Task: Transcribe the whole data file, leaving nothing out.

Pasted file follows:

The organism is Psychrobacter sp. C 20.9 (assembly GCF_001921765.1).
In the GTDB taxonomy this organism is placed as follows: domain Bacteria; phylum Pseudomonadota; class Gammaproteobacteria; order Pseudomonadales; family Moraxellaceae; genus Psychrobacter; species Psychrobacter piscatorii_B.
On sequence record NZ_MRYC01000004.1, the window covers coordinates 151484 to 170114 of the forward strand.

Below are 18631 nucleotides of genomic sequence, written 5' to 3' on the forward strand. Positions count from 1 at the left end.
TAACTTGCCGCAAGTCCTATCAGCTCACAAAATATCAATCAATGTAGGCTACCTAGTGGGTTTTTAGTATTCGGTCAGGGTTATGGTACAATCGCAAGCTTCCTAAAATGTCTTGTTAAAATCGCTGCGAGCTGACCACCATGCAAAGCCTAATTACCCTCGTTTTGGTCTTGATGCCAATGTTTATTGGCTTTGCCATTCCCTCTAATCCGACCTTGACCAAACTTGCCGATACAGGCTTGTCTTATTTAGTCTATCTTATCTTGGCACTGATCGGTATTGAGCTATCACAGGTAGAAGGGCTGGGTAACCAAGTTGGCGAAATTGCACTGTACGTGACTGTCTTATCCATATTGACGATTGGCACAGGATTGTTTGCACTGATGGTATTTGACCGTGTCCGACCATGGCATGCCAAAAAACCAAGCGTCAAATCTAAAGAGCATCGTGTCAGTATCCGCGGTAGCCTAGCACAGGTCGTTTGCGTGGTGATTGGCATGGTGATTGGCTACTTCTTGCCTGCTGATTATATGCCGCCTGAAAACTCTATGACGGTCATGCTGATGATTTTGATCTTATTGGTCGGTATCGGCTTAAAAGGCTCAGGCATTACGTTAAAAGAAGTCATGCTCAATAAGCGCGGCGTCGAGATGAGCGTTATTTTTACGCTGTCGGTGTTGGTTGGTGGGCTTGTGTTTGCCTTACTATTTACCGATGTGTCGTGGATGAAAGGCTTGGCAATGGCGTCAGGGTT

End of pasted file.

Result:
The organism is Psychrobacter sp. C 20.9 (assembly GCF_001921765.1).
In the GTDB taxonomy this organism is placed as follows: domain Bacteria; phylum Pseudomonadota; class Gammaproteobacteria; order Pseudomonadales; family Moraxellaceae; genus Psychrobacter; species Psychrobacter piscatorii_B.
On sequence record NZ_MRYC01000004.1, the window covers coordinates 151484 to 170114 of the forward strand.

Below are 18631 nucleotides of genomic sequence, written 5' to 3' on the forward strand. Positions count from 1 at the left end.
TAACTTGCCGCAAGTCCTATCAGCTCACAAAATATCAATCAATGTAGGCTACCTAGTGGGTTTTTAGTATTCGGTCAGGGTTATGGTACAATCGCAAGCTTCCTAAAATGTCTTGTTAAAATCGCTGCGAGCTGACCACCATGCAAAGCCTAATTACCCTCGTTTTGGTCTTGATGCCAATGTTTATTGGCTTTGCCATTCCCTCTAATCCGACCTTGACCAAACTTGCCGATACAGGCTTGTCTTATTTAGTCTATCTTATCTTGGCACTGATCGGTATTGAGCTATCACAGGTAGAAGGGCTGGGTAACCAAGTTGGCGAAATTGCACTGTACGTGACTGTCTTATCCATATTGACGATTGGCACAGGATTGTTTGCACTGATGGTATTTGACCGTGTCCGACCATGGCATGCCAAAAAACCAAGCGTCAAATCTAAAGAGCATCGTGTCAGTATCCGCGGTAGCCTAGCACAGGTCGTTTGCGTGGTGATTGGCATGGTGATTGGCTACTTCTTGCCTGCTGATTATATGCCGCCTGAAAACTCTATGACGGTCATGCTGATGATTTTGATCTTATTGGTCGGTATCGGCTTAAAAGGCTCAGGCATTACGTTAAAAGAAGTCATGCTCAATAAGCGCGGCGTCGAGATGAGCGTTATTTTTACGCTGTCGGTGTTGGTTGGTGGGCTTGTGTTTGCCTTACTATTTACCGATGTGTCGTGGATGAAAGGCTTGGCAATGGCGTCAGGGTT